India’s stock markets have been powering ahead after the election win of Narendra Modi. James Crabtree explains to James Kynge the technical reasons why the rally may go on but how its sustainability depends on Modi delivering his promised structural reforms.
Jimmy Choos under your sari and an African safari for the Diwali long weekend?
A new report by Kotak Wealth Management and Ernst & Young – Top of the Pyramid 2014 – finds that India’s super rich are “ready for change” as a strong new government comes to power in New Delhi – and they’re spending to prove it.
By Saurabh Mukherjea of Ambit Capital
Of the eight elections that India has seen since 1984, seven have produced positive stock market returns during the following two years. Even more spectacularly, the average one-year and two-year post-election returns for the Sensex are 46 per cent and 27 per cent respectively. The two year return is a Compound Annual Growth Rate (CAGR) figure.
Since the Sensex’s 30-year CAGR (1984-2014) has been 16 per cent and since the two-year post-election CAGR is 27 per cent, simple arithmetic suggests that the two years following general elections have driven over 75 per cent of the Sensex’s returns in the last 30 years.
Shares in Infosys, the Indian IT bellwether, dropped sharply on Thursday morning after senior management tempered hopes for growth in the current fiscal year and warned that the company was facing several challenges.
The stock was down 8.4 per cent by 2 pm in Mumbai at Rs3,364.
Remember that note from Goldman Sachs? The one where the US investment bank upgraded its assessment of the Indian economy on hopes that Narendra Modi, the pro-business prime ministerial candidate for the opposition Bharatiya Janata Party (BJP), would lead India’s next government?
Then, New Delhi was up in arms and accused Goldman of interfering. Now, it seems Goldman was only saying what all investors were thinking. Indian markets closed at record highs on Thursday and again on Friday, after the Election Commission announced dates for the voting and opinion polls showed Modi gaining popular support.
The first official day of electioneering in India, after the Election Commission announced dates and details for the polls. The benchmark Sensex index hits an all-time high.
As the opposition Bharatiya Janata Party, with its pro-business stance, raced ahead in state elections last week and a slew of good economic data was released, India’s equity markets boomed and the benchmark Sensex index reached a new record high on Monday.
Is this different to previous peaks in the Sensex? Perhaps. A quick dig through the numbers shows that Indian equities are better value now than during previous highs.
India’s benchmark equity index is nearing its all-time high and the volatile rupee is the strongest it has been against the dollar in weeks. Part of the explanation lies in exit polls released this week which suggest that the opposition Bharatiya Janata Party (BJP) may do well when results for five state elections are announced on Sunday.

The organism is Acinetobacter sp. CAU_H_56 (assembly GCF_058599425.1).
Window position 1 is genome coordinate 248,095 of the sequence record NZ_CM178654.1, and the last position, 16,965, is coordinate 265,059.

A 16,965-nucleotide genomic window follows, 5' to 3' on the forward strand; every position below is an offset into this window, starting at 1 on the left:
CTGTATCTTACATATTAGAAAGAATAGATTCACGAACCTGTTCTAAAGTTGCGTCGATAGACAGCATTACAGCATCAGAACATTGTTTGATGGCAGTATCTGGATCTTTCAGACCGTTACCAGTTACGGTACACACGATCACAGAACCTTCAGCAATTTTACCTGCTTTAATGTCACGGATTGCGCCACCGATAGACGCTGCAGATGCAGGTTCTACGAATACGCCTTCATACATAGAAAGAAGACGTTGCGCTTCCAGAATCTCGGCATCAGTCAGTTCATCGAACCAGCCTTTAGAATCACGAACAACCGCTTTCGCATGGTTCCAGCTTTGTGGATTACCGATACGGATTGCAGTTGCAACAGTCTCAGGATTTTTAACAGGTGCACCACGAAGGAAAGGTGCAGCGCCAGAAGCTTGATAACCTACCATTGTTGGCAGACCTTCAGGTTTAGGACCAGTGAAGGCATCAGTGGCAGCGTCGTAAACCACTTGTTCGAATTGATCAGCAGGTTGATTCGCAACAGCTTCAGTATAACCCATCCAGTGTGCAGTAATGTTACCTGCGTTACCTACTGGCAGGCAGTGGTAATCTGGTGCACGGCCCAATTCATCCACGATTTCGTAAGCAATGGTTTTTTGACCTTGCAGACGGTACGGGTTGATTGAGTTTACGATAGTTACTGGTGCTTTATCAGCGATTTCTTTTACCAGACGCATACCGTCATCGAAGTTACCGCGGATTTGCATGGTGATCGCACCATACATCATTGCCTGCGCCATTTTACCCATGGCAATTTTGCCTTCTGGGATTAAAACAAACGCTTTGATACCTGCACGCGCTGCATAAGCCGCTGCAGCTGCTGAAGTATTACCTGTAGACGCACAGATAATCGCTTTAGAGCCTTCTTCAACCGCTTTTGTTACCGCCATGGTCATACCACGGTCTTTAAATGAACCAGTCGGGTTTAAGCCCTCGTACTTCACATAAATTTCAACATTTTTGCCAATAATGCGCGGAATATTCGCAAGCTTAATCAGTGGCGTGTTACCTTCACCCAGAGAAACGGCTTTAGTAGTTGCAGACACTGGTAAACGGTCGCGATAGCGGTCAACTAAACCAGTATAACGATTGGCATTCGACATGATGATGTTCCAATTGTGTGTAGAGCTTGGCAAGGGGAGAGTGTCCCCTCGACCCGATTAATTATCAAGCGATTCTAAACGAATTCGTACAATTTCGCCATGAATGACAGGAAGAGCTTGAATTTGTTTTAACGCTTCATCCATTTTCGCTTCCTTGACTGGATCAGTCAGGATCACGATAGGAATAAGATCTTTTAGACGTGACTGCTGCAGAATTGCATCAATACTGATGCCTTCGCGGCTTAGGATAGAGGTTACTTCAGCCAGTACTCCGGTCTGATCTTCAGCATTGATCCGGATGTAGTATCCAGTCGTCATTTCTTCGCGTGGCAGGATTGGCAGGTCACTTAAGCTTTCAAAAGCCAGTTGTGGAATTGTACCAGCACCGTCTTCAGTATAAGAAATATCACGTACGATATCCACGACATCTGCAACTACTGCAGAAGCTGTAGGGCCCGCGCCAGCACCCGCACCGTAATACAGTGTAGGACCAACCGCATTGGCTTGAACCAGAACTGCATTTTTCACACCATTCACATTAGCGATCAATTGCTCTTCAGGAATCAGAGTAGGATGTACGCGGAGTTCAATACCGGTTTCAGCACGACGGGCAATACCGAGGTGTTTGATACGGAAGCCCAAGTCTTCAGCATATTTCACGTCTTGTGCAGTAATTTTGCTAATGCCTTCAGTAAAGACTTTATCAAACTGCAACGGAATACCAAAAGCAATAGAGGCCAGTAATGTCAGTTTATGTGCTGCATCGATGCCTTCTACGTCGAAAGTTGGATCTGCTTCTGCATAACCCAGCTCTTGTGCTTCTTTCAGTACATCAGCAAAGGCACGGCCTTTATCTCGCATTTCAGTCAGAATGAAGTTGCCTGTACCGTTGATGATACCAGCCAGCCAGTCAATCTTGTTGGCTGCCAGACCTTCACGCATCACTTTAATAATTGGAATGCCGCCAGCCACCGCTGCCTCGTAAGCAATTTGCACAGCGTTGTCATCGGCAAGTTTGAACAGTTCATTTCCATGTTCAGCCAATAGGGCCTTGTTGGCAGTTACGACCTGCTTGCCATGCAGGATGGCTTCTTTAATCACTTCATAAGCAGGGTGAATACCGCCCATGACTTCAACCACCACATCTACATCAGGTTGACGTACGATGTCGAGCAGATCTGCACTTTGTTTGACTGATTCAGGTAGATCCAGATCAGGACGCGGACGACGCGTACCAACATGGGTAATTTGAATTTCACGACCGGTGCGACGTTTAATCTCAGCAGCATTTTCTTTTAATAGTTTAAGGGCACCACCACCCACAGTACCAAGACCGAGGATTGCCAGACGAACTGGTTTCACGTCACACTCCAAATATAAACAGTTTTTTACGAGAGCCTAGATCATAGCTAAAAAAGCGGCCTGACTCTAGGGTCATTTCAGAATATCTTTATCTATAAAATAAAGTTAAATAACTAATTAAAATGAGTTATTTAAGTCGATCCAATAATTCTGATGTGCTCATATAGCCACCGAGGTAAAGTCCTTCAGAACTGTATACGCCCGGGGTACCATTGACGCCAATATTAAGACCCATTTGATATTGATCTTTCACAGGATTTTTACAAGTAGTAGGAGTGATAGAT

But how important are these results and what can we expect from the markets in the coming months?
It’s official. India believes a government led by Narendra Modi, the contentious prime ministerial candidate for the opposition Bharatiya Janata Party, would be a blessing for the economy. At least, so says Goldman Sachs.
In a note to clients on Tuesday, analysts at Goldman increased their target for the Nifty index at the end of 2014 to 6,900 points. The benchmark index is currently trading around 6,240 points.
Earlier this year, Goldman had a cautious view on India. But the Nifty has gained 30 per cent since the end of August and the bank has good reason to raise its investment outlook.
Sensex 2003-13, Source: BSE
The Sensex hit an all time high on Friday, reaching 21,293 and exceeding its previous high of 21,206 set during the stock market boom of 2008. Read James Crabtree’s story on FT.com here.
The Sensex, India’s benchmark index, has gained more than 5 per cent in the past month, approaching a three-year high.
The rally in equities is partly to do with the start of the earnings season on October 11. Corporate results for the quarter ended in September have been good so far – but is this optimism a bit early?
Investors have given a thumbs up to Fortis Healthcare, the Indian hospitals chain, after it announced plans on Monday to sell its private clinic network in Hong Kong to Bupa.
Shares in Fortis rallied 6.5 per cent on Tuesday morning before moderating to close up 0.7 per cent at Rs105.25.
In March, India’s benchmark Sensex index was promising to rise above 20,000 points. In May, the Nifty index breached its own high-water mark of 6,200 points. How the mighty have fallen.
By lunchtime in Mumbai on Friday, the Sensex was at a meager 18,765 while the Nifty hovered around 5,675. But how much further will Indian markets fall?
Have investors overreacted to the latest news of the end of the US Federal Reserve’s quantitative easing programme? One Indian brokerage, Ambit Capital, reckons they have. In a note on Thursday, it says the sell-off is a buying opportunity and expects returns on Indian equities to rise in tandem with yields on US Treasuries.